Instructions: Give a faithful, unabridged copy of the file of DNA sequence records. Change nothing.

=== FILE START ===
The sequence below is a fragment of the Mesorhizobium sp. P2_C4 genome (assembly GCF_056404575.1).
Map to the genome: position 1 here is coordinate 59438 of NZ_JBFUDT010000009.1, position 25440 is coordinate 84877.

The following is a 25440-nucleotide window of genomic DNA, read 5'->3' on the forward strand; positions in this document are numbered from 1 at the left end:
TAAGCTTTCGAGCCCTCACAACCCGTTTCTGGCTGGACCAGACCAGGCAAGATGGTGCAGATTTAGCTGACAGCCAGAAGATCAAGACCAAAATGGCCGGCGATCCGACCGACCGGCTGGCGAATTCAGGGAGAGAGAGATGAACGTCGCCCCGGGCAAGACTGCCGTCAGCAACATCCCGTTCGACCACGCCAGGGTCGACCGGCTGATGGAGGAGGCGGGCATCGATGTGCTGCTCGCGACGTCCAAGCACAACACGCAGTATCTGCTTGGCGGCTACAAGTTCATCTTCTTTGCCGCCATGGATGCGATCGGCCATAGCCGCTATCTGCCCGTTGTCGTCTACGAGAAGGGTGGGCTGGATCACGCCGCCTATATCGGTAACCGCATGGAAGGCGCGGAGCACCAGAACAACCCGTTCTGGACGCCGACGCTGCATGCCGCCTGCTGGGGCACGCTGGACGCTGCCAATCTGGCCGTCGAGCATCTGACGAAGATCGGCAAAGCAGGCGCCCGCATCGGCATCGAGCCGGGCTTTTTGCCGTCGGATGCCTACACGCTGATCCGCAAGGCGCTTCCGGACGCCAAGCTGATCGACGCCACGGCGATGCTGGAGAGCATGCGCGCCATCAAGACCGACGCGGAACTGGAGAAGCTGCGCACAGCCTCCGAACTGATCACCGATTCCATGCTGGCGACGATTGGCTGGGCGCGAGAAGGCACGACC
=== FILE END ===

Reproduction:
The sequence below is a fragment of the Mesorhizobium sp. P2_C4 genome (assembly GCF_056404575.1).
Map to the genome: position 1 here is coordinate 59438 of NZ_JBFUDT010000009.1, position 25440 is coordinate 84877.

The following is a 25440-nucleotide window of genomic DNA, read 5'->3' on the forward strand; positions in this document are numbered from 1 at the left end:
TAAGCTTTCGAGCCCTCACAACCCGTTTCTGGCTGGACCAGACCAGGCAAGATGGTGCAGATTTAGCTGACAGCCAGAAGATCAAGACCAAAATGGCCGGCGATCCGACCGACCGGCTGGCGAATTCAGGGAGAGAGAGATGAACGTCGCCCCGGGCAAGACTGCCGTCAGCAACATCCCGTTCGACCACGCCAGGGTCGACCGGCTGATGGAGGAGGCGGGCATCGATGTGCTGCTCGCGACGTCCAAGCACAACACGCAGTATCTGCTTGGCGGCTACAAGTTCATCTTCTTTGCCGCCATGGATGCGATCGGCCATAGCCGCTATCTGCCCGTTGTCGTCTACGAGAAGGGTGGGCTGGATCACGCCGCCTATATCGGTAACCGCATGGAAGGCGCGGAGCACCAGAACAACCCGTTCTGGACGCCGACGCTGCATGCCGCCTGCTGGGGCACGCTGGACGCTGCCAATCTGGCCGTCGAGCATCTGACGAAGATCGGCAAAGCAGGCGCCCGCATCGGCATCGAGCCGGGCTTTTTGCCGTCGGATGCCTACACGCTGATCCGCAAGGCGCTTCCGGACGCCAAGCTGATCGACGCCACGGCGATGCTGGAGAGCATGCGCGCCATCAAGACCGACGCGGAACTGGAGAAGCTGCGCACAGCCTCCGAACTGATCACCGATTCCATGCTGGCGACGATTGGCTGGGCGCGAGAAGGCACGACC